Steven Bartlett spends his days interviewing some of the world’s most successful entrepreneurs on his podcast, The Diary of a CEOand at 30, is the youngest “Dragon” on the hit TV show Dragons Den, so it’s safe to say he knows a thing or two about success, ambition and restlessness.
Indeed, even Steven himself admits that until a few years ago he was a broke college dropout, living in one of the worst parts of the country, alone, with nothing but a “laptop and a dream”. With
a little great courage and determination, Steven became CEO of one of Britain’s fastest growing companies, Social Chain, a social media marketing agency valued at 186 million euros (£160 million) in a public list in 2019. He has also become a social media sensation with 2.1 million followers (and counting) devouring his uplifting and inspirational daily mantras. Every week, without fail, one of my Whatsapp chats is lit up with comments about his latest podcast and how inspiring he is. Now, the finance guru is partnering with NatWest to help people take a smarter approach to managing their finances and motivating them to achieve their financial goals.
So how, as we enter one of the darkest times of austerity, can we emulate Steven’s entrepreneurial spirit? GLAMOR posed our most burning questions about dealing with the cost of living crisis while smashing our financial goals and business dreams to Steven and here are some valuable life lessons we learned:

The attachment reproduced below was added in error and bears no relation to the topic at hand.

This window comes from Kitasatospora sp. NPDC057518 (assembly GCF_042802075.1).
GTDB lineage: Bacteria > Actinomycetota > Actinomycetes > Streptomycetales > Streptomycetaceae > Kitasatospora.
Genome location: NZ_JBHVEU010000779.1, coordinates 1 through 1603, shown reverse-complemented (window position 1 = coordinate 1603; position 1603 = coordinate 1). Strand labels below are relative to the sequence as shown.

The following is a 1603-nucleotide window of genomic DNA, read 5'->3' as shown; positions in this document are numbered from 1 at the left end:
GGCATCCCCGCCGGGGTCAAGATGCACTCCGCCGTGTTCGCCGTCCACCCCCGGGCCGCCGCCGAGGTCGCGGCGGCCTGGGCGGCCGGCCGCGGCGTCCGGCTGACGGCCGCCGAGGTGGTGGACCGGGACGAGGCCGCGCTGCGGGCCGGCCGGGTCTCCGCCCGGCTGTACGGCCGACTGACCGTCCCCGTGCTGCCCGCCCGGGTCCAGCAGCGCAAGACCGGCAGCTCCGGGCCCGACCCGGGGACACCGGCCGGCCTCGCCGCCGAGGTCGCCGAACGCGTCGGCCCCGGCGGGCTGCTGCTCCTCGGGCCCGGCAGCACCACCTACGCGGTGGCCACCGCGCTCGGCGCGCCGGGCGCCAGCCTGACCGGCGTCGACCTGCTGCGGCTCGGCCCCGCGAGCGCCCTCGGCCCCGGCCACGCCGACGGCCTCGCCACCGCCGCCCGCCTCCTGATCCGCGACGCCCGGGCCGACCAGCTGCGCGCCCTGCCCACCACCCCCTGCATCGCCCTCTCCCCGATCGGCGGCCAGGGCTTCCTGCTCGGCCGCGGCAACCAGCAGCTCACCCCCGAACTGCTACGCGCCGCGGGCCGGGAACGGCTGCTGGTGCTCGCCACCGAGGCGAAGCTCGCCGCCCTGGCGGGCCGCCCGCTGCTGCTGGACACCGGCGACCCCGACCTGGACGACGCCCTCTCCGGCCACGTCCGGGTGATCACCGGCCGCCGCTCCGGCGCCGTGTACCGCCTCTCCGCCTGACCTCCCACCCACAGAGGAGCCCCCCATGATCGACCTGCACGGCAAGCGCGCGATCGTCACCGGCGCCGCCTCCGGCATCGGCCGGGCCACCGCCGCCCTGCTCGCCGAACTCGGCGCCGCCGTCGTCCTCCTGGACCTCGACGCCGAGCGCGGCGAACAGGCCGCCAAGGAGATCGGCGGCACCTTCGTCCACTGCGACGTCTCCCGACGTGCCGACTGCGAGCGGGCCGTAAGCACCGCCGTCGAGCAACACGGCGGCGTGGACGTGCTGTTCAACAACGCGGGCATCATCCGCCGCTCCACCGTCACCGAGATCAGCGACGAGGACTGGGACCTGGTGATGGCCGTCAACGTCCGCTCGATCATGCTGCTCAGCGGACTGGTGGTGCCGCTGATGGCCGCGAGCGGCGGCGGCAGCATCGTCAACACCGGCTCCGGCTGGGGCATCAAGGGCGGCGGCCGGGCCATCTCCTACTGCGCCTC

My three infallible tips for achieving your goals
Make sure your goals are intrinsically motivated rather than extrinsically
Intrinsic motivations come from within, while extrinsic motivations come from outside of us. When you are intrinsically motivated, you engage in an activity only because you enjoy it and derive personal satisfaction from it. When you are extrinsically motivated, you do something for the purpose of gaining an external reward, such as money, recognition, or to avoid trouble, such as losing a job. And science couldn’t be clearer on this, when our intrinsic desires lose, so do we. It’s clearly incredibly important to know what you really want, who you really are, and to be able to tell the difference between the person the outside world wants you to be and the person your inner world has taken years to become. The reason this is my first and most important goal setting tip is that if you set false goals, you will also struggle to find the motivation you need to achieve them and you will likely experience burnout.
Whatever your goal, you need to be religiously consistent
Time is everything, it is our most important motto. Starting as early as possible and being consistent is the magic to unlock the unseen but define the rewards of cumulative interest, effort and success.
You must be willing to fail if you want to succeed
And not only be willing, but embrace failure as the greatest learning opportunity. Personally, I owe much of my success to my failures. Failure always takes me to a greater destination, allows me to grow and understand the direction I was really meant to go.
As we enter the cost of living crisis and many people feel compelled to put their entrepreneurial dreams on hold, it’s time to take a risk.